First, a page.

Wednesday, May 20, 2015

London: Tower of London and an 'audience' with the Queen

It was an early start the next morning. After breakfast we headed to the underground once again. This time we bought Oyster Cards, which we loaded up with £20, and then headed off to The Tower of London. I hadn't been there since I was eleven and Seamus not at all. It was a hot, sunny day and lots of people had chosen to visit the Tower.

We started out by listening to a Yeoman Warder guide or Beefeater, but unless you were quite close you couldn't really hear him. For some reason he didn't have a microphone so we only got snatches of his anecdotes about intrigue, imprisonment, execution and torture. There was just too much competition from the airplanes and some restoration hammering going on.

The ‘Beefeaters’, as they are nicknamed, have long been symbols of London and Britain. It is thought their nickname is derived from their position in the Royal Bodyguard, which permitted them to eat as much beef as they wanted from the king's table. They are a detachment of the ‘Yeomen of the Guard’, and they’ve formed the Royal Bodyguard since at least 1509. Their origins stretch back as far as the reign of Edward IV (1461-83). Yeoman Warders are required to have served in the armed forces with an honourable record for at least 22 years. The current contingent of warders have experienced serving in Northern Ireland, the Falklands War, Bosnia, the first and second Gulf conflicts and in Afghanistan. 

We decided to tour on our own. I remembered from the last time I was here that the ravens flew and strutted about the Tower. Today we only spotted two caged ravens, although there are more. Legend says that the kingdom and the Tower will fall if the six resident ravens ever leave the fortress. It was Charles II, according to the stories, who first insisted that the ravens of the Tower should be protected. This was against the wishes of his astronomer, John Flamsteed, who complained that the ravens impeded the business of his observatory in the White Tower.

Despite their having one wing trimmed, some ravens do in fact go absent without leave and others have had to be sacked. Raven George was dismissed for eating television aerials, and Raven Grog was last seen outside an East End pub.

We visited the towers where people were imprisoned, the armoury exhibiting armour throughout the ages and of course Tower Green which contained the evocative memorial to the people who died here by order of the state.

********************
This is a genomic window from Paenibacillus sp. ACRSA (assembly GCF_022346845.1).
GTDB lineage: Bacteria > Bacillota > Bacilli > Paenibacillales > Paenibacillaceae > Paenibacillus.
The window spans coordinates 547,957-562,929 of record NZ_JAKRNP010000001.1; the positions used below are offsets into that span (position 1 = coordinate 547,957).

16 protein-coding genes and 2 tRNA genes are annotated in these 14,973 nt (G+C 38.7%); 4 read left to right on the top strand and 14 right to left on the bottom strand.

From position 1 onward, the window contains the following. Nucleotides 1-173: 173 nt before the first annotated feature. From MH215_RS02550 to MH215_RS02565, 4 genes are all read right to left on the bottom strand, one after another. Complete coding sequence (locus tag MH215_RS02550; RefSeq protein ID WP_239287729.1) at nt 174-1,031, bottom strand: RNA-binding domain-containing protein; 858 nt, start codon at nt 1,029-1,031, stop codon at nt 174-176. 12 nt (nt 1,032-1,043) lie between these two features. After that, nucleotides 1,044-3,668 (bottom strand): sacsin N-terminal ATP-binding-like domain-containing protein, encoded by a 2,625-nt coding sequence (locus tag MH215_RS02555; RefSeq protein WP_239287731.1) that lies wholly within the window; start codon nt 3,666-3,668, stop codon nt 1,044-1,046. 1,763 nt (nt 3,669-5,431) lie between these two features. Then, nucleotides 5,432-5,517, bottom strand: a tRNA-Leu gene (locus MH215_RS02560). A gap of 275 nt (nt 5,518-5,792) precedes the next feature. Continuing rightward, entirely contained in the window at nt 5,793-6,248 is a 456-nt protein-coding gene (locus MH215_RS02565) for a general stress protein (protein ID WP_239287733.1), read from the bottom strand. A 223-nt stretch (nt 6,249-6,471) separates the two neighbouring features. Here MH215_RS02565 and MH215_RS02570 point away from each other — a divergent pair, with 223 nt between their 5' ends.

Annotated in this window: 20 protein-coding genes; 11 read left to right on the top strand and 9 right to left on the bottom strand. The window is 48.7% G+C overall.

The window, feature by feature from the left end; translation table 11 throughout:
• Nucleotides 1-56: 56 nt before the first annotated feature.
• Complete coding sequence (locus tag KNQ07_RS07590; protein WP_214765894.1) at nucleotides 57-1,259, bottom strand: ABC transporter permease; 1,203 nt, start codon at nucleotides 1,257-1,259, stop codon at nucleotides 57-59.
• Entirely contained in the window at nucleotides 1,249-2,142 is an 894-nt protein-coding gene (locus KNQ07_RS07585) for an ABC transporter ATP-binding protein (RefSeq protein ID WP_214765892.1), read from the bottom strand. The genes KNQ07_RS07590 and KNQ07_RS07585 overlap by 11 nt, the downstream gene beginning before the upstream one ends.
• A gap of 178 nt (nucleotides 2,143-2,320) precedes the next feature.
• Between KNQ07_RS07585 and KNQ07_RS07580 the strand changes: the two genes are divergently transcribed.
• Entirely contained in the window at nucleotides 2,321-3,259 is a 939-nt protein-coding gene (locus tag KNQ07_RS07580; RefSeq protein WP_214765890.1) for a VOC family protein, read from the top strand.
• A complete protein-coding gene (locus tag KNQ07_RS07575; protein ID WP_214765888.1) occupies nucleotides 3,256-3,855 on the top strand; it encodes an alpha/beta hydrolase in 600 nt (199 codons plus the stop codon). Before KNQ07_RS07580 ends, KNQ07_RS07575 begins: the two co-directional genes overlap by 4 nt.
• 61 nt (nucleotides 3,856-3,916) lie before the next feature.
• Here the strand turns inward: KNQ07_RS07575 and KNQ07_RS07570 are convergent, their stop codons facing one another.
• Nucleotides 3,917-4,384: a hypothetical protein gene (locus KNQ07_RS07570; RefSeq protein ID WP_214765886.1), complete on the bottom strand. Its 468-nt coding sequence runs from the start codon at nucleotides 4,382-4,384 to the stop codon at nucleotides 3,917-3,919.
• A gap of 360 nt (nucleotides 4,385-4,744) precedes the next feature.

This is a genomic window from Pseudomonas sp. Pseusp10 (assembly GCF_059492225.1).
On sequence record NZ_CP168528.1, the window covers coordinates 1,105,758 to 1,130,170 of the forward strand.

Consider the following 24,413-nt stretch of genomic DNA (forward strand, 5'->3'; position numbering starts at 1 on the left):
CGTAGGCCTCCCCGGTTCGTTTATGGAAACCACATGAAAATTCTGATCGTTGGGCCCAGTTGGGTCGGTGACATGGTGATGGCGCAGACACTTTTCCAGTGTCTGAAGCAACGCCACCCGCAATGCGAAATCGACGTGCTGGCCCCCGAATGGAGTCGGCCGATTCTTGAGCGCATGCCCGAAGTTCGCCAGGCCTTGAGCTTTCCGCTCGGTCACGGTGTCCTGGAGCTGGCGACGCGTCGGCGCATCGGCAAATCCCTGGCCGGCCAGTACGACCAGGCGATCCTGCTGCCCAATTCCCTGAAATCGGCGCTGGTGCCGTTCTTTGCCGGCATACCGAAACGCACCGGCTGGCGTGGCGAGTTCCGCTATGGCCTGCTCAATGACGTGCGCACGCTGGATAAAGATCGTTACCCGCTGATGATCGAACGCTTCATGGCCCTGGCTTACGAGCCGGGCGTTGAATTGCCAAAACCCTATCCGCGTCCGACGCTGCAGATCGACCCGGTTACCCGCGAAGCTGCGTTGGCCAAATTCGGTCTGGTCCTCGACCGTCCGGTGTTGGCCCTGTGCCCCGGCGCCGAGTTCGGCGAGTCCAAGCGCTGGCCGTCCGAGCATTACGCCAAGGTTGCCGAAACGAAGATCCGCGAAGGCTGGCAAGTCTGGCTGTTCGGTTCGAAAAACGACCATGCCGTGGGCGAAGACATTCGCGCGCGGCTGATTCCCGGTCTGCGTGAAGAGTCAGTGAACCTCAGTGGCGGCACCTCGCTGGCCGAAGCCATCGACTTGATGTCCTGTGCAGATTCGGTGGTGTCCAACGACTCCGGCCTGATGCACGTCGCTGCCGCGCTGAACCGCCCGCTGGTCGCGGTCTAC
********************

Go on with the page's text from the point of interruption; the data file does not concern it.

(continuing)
Execution inside the Tower, away from the gawping crowds, was a privilege reserved for those of high rank or for those who had dangerously strong popular support. The best-known among those executed on or near the site of the memorial are the three queens of England: Anne Boleyn, second wife of Henry VIII, who was in her early thirties, Catherine Howard, Henry VIII’s fifth wife, barely in her twenties, and Lady Jane Grey who was only 16 or 17.

Probably the highlight of the visit was the Crown Jewels. Until the early 1800s you could handle the jewels, but that ended when someone tried to steal them. The display of the jewels with many large stones such as the Koh I Nur diamond is quite formidable. The Crown Jewels, part of the Royal Collection, are the most powerful symbols of the British Monarchy and hold deep religious and cultural significance in the nation’s history. For once our view wasn't blocked with anyone taking a selfie as we were all whisked by the jewels, in a timely fashion, on a moving escalator.

With all of this we had worked up quite an appetite. It was the perfect day for sitting outside at an Italian restaurant. And what could be better than delicious wild boar pasta?

After more walking and a quick change in the hotel it was time to head off to tonight's performance — in keeping with our royal theme — of "The Audience," starring Kristin Scott Thomas. For sixty years Elizabeth II has met each of her twelve Prime Ministers in a weekly audience at Buckingham Palace – a meeting like no other in British public life – it is private. Both parties have an unspoken agreement never to repeat what is said. Not even to their spouses. The Audience breaks this contract of silence – and imagines a series of pivotal meetings between the Downing Street incumbents and their Queen. The play starts with Churchill meeting the young queen. Each Prime Minister has used these private conversations as a sounding board and a confessional – sometimes intimate, sometimes explosive.

Politicians come and go through the revolving door of electoral politics, while the queen remains constant, waiting to welcome her next Prime Minister. We see perhaps her only favorite, Harold Wilson, coming to resign because he was in the early stages of Alzheimer's. We were lucky to see a brand new post-election scene in which David Cameron seeks permission to form a new government. It was quite funny as the elderly queen nods off as Cameron is extolling his virtues but even funnier as he takes a selfie with the queen.

"The Audience" was most enjoyable as the regal Kristin Scott Thomas made an astute and witty queen. Two plays, both excellent. We are doing well.



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